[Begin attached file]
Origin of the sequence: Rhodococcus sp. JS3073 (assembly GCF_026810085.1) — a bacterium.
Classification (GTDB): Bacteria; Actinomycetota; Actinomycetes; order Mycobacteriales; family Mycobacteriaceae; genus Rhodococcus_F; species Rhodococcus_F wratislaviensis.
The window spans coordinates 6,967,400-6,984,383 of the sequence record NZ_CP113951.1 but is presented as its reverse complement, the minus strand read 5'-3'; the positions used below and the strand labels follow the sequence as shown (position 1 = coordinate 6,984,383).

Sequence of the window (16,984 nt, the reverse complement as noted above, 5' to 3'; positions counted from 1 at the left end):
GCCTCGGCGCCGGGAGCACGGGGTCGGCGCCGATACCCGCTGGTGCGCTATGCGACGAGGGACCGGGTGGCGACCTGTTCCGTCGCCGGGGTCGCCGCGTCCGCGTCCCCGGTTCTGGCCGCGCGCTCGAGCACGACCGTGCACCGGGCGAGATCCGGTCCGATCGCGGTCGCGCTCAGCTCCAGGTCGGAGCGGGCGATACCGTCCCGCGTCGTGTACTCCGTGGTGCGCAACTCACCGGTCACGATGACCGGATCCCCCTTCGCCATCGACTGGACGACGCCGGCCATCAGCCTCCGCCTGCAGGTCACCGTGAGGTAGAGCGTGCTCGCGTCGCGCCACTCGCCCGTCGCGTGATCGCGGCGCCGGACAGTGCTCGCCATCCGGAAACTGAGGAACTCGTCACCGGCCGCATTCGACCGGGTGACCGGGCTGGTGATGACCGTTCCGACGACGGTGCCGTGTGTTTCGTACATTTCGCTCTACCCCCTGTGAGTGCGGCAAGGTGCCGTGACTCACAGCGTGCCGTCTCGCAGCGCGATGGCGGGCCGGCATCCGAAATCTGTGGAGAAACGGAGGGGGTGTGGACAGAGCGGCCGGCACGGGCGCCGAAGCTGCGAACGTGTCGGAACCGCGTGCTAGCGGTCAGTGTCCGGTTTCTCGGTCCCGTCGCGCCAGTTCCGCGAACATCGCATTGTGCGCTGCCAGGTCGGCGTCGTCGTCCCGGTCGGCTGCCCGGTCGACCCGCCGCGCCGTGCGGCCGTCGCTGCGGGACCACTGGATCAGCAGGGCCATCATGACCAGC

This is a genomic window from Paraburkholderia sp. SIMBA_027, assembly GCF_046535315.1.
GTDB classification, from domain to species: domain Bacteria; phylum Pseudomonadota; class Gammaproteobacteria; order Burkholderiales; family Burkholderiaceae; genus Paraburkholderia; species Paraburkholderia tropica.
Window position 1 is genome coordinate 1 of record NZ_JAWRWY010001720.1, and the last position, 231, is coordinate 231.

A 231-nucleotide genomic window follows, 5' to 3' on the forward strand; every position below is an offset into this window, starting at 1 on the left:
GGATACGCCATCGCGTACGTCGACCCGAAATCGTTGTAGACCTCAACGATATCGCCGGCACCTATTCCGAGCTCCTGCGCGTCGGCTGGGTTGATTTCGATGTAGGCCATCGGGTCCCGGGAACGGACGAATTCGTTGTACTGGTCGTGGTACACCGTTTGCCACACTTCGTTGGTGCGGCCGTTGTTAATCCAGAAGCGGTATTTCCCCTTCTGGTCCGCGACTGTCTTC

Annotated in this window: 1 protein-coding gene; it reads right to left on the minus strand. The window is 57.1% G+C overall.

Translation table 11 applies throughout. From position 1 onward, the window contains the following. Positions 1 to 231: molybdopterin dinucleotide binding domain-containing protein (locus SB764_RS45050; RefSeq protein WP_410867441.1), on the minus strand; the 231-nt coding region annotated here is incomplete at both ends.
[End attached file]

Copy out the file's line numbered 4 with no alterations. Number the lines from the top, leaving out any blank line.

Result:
Sequence of the window (16,984 nt, the reverse complement as noted above, 5' to 3'; positions counted from 1 at the left end):